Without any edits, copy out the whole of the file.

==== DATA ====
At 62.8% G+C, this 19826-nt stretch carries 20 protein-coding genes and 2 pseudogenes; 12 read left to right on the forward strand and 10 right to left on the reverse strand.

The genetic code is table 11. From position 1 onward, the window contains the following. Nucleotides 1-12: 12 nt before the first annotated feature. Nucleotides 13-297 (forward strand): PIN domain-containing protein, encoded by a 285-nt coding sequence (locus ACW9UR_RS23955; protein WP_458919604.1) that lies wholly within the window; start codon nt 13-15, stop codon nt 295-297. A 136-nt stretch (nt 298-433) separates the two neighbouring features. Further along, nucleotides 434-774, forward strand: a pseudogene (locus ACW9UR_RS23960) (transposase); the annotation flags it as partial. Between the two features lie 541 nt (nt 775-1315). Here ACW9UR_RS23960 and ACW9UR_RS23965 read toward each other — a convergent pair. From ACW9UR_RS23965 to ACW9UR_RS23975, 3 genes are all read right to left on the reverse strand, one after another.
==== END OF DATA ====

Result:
At 62.8% G+C, this 19826-nt stretch carries 20 protein-coding genes and 2 pseudogenes; 12 read left to right on the forward strand and 10 right to left on the reverse strand.

The genetic code is table 11. From position 1 onward, the window contains the following. Nucleotides 1-12: 12 nt before the first annotated feature. Nucleotides 13-297 (forward strand): PIN domain-containing protein, encoded by a 285-nt coding sequence (locus ACW9UR_RS23955; protein WP_458919604.1) that lies wholly within the window; start codon nt 13-15, stop codon nt 295-297. A 136-nt stretch (nt 298-433) separates the two neighbouring features. Further along, nucleotides 434-774, forward strand: a pseudogene (locus ACW9UR_RS23960) (transposase); the annotation flags it as partial. Between the two features lie 541 nt (nt 775-1315). Here ACW9UR_RS23960 and ACW9UR_RS23965 read toward each other — a convergent pair. From ACW9UR_RS23965 to ACW9UR_RS23975, 3 genes are all read right to left on the reverse strand, one after another.